Cleanup

– Mulching mowers typically have an enclosed deck that keeps the grass clippings inside while they are chopped up. They are later chopped into small pieces by special mulching blades. The grass clippings do not get sprayed, so there is no cleanup required. In case of a side discharge mower, the grass clippings are blown several feet away into driveways, sidewalks, streets, etc, where they end up as trash. In small areas, side discharge is fine but in large areas you do not want to blow clippings onto walls or vehicles.

Mulching vs. Side Discharge: Comparison Chart

Summary

Well, both the mowing modes have their fair share of pros and cons. Mulching uses the clippings as a natural fertilizer by chopping off the clippings and throwing them onto the lawn where they break down quickly and providing nutrients. Side discharge opens a port on the side of the lawnmower where the grass clippings are discharged in a stream onto the lawn and later raked up and bagged. Mulching is great for small areas with no cleanup maintenance required whereas side discharge blows the grass clippings several feet away into driveways, sidewalks, streets, etc, where they end up as trash, so cleanup is needed. The cut quality is better in side discharge but the grass clippings are of no use for fertilization purposes.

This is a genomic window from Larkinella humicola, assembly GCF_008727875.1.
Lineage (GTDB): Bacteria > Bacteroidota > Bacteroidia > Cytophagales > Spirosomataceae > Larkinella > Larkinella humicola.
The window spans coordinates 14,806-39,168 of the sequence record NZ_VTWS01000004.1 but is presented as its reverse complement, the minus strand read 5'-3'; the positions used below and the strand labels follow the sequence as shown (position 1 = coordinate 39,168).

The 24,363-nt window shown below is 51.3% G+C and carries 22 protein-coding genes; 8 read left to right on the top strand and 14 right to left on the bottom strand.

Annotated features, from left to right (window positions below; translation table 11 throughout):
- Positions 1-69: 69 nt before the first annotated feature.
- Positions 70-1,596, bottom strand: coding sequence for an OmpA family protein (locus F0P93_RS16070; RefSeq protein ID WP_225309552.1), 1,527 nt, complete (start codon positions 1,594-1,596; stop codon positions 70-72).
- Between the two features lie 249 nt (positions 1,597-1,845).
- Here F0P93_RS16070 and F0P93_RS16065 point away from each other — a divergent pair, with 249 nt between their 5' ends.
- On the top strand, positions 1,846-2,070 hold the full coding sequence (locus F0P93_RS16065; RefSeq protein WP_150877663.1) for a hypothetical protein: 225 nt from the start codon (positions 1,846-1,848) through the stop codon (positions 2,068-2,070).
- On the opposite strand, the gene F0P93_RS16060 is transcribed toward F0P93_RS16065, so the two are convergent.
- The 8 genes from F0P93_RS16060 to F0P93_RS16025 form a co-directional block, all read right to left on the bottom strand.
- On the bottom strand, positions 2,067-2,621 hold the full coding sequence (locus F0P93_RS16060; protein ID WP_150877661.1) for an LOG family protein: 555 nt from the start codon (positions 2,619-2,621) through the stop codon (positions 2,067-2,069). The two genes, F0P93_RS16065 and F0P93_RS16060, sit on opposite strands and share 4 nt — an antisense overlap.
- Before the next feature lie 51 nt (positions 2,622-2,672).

Is a mulching mower better?

Mulching is the most preferred option for homeowners because it returns the clipping to the lawn, forming a thatch that can deter weeds and also acts as natural fertilizer for soil.

What does side discharge mean?

Side discharge means the grass clippings get blown out from the side of the mower which can be later collected and bagged. Such mowers have discharge chutes to eject grass clippings.

Can you convert a mulching mower to side discharge?

A 2-in-1 mower comes with two modes where you can either mulch and bag or mulch and side discharge. But it’s really tough to convert a mulching mower to a side discharge mower because mulching mower has special blade housing with no discharge chute or side opening.

Are mulching blades better?

Mulching blades are like all-purpose blades that can discharge, bag, and even mulch grass clippings in a single go. So, mulching is a great option when you mow your lawn every three to four days.

Can I use mulching blades with side discharge?

Mulching blades are sometimes called 3-in-1 blades because you can use it to mulch, bag and side discharge. In fact, you can put mulching blades into any mower.

Should you mulch every time you mow?

Mulching provides nutrients for your soil to stay healthy. So, mulching is recommended at least once a year or twice, but not every time you mow your lawn.


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References :


[0]Marek, John B. Ben and the Art of Lawnmower Maintenance. North Carolina, United States: Lulu Press, 2018. Print

[1]Peterson, Chris. Black & Decker The Complete Guide to a Better Lawn: How to Plant, Maintain & Improve Your Yard & Lawn. Minnesota, United States: Creative Publishing, 2011. Print